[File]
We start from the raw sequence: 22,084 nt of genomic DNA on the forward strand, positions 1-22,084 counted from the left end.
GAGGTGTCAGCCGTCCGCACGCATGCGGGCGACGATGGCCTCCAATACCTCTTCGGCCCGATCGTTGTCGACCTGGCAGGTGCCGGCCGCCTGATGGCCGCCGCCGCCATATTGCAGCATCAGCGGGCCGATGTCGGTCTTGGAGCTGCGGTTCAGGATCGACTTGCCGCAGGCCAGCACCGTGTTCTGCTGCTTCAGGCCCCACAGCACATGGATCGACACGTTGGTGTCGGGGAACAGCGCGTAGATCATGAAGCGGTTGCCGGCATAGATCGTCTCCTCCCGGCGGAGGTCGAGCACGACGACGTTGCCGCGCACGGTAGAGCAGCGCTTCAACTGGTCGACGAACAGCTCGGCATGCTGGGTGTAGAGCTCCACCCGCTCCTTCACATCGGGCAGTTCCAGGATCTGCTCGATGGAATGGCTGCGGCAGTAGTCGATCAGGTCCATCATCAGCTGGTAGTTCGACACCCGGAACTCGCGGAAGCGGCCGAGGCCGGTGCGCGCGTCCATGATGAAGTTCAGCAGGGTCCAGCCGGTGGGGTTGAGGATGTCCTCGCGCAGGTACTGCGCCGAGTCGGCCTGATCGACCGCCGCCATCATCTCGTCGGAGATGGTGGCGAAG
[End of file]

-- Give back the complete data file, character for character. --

We start from the raw sequence: 22,084 nt of genomic DNA on the forward strand, positions 1-22,084 counted from the left end.
GAGGTGTCAGCCGTCCGCACGCATGCGGGCGACGATGGCCTCCAATACCTCTTCGGCCCGATCGTTGTCGACCTGGCAGGTGCCGGCCGCCTGATGGCCGCCGCCGCCATATTGCAGCATCAGCGGGCCGATGTCGGTCTTGGAGCTGCGGTTCAGGATCGACTTGCCGCAGGCCAGCACCGTGTTCTGCTGCTTCAGGCCCCACAGCACATGGATCGACACGTTGGTGTCGGGGAACAGCGCGTAGATCATGAAGCGGTTGCCGGCATAGATCGTCTCCTCCCGGCGGAGGTCGAGCACGACGACGTTGCCGCGCACGGTAGAGCAGCGCTTCAACTGGTCGACGAACAGCTCGGCATGCTGGGTGTAGAGCTCCACCCGCTCCTTCACATCGGGCAGTTCCAGGATCTGCTCGATGGAATGGCTGCGGCAGTAGTCGATCAGGTCCATCATCAGCTGGTAGTTCGACACCCGGAACTCGCGGAAGCGGCCGAGGCCGGTGCGCGCGTCCATGATGAAGTTCAGCAGGGTCCAGCCGGTGGGGTTGAGGATGTCCTCGCGCAGGTACTGCGCCGAGTCGGCCTGATCGACCGCCGCCATCATCTCGTCGGAGATGGTGGCGAAG